Tuesday, May 18, 2010

ATA Lawsuit Against LA Port Truck Plan in Hands of Judge

The more-than-two-year court battle between the Port of Los Angeles and the American Trucking Associations over details of a port-designed drayage fleet modernization program is now in the hands of a federal judge.

The port and the ATA filed final arguments in the court case Friday following nearly two weeks of testimony in early May before Superior Court Judge Christina Snyder. A final ruling on the case is expected within the next several weeks.

While the port truck plan began in 2007 as an effort to modernize the more than 19,000-vehicle-strong drayage fleet serving both the Long Beach and Los Angeles ports, the ATA has argued that the Los Angeles plan includes components that violate federal interstate commerce laws. While not opposed to the clean-air portions of the truck plan, the ATA sued in late 2007 to stop implementation of the non-environmental aspects of the plan, including a component that would force trucking firms servicing the ports to hire only per-hour employee drivers and bar per-load independent owner-operators which make up more than 80 percent of the local drayage drivers.

The two ports implemented their truck program on October 1, 2008, albeit without the non-environmental components being litigated by the ATA.

At the heart of the ATA lawsuit, which originally included the Port of Long Beach, is whether the two local port authorities have the power to set regulations that supersede federal interstate commerce laws. Long Beach port officials, which never included the employee-only mandate in their version of the truck plan, eventually modified their plan to remove most of the non-environmental components and reached a court-approved settlement with the ATA to be removed from the lawsuit.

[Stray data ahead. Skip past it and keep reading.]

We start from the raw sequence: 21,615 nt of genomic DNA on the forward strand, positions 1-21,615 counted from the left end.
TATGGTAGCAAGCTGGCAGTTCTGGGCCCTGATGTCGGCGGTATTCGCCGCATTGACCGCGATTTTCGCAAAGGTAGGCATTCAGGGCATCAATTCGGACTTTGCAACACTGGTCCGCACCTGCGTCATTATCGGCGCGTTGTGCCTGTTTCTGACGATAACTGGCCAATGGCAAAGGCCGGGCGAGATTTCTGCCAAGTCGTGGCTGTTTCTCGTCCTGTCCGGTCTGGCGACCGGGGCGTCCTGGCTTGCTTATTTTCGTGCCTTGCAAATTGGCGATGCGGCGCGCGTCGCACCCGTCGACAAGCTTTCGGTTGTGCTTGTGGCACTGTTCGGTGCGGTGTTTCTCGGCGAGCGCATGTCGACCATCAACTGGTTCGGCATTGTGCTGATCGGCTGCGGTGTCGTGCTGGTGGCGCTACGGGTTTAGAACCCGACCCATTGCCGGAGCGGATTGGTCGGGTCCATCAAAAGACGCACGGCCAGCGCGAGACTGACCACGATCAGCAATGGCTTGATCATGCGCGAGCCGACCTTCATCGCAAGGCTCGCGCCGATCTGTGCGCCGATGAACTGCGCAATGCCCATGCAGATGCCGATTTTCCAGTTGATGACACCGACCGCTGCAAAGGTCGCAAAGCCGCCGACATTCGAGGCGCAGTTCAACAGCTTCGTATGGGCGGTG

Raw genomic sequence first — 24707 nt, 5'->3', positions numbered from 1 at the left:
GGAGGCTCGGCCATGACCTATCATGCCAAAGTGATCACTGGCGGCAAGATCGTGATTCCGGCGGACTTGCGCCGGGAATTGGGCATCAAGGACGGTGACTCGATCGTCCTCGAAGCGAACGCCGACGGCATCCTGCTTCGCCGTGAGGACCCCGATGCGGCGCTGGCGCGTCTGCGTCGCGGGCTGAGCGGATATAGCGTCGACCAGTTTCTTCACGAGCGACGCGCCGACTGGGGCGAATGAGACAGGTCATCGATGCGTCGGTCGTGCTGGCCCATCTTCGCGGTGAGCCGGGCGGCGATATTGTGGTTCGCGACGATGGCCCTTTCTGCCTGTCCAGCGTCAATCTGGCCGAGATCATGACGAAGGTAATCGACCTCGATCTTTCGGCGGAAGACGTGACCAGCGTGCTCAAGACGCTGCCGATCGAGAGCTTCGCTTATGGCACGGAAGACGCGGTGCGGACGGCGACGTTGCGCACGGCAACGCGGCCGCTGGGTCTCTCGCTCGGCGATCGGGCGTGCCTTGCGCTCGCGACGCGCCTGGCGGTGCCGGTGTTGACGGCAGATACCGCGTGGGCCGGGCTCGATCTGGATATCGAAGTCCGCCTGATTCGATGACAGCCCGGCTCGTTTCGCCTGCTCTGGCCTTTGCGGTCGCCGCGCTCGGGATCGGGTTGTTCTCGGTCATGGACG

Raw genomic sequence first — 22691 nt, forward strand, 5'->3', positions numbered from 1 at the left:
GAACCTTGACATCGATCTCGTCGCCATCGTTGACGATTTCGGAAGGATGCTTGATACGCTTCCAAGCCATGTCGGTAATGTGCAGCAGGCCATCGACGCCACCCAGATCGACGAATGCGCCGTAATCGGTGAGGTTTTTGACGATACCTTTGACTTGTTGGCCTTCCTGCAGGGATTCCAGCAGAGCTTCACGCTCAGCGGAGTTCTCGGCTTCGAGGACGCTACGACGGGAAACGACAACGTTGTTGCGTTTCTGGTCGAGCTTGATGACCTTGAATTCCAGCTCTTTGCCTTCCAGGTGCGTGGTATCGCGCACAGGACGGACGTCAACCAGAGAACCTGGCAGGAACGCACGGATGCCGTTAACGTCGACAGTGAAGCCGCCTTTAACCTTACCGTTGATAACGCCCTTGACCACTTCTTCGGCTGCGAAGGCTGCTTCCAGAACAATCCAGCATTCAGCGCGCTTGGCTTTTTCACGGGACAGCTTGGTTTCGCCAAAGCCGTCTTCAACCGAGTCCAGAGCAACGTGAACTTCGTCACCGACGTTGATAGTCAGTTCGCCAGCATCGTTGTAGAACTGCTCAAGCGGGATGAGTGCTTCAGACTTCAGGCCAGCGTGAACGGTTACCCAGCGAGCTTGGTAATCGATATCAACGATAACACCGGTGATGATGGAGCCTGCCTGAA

The ATA, which represents more than 37,000 trucking firms nationwide, eventually won a court injunction against the Los Angeles truck program that blocked most of the non-environmental components from being implemented.

Since the implementation of the truck program, which used a progressive ban on older trucks which removed the majority of the gross-polluters from the local drayage fleet, both ports claim that the environmental goals of the program – a nearly 80 percent drop in diesel truck emissions – are on track to be met well ahead of schedule.

Los Angeles official want Judge Snyder to allow full implementation of its truck plan, including the non-environmental components, while the ATA is seeking to have the non-environmental components permanently enjoined.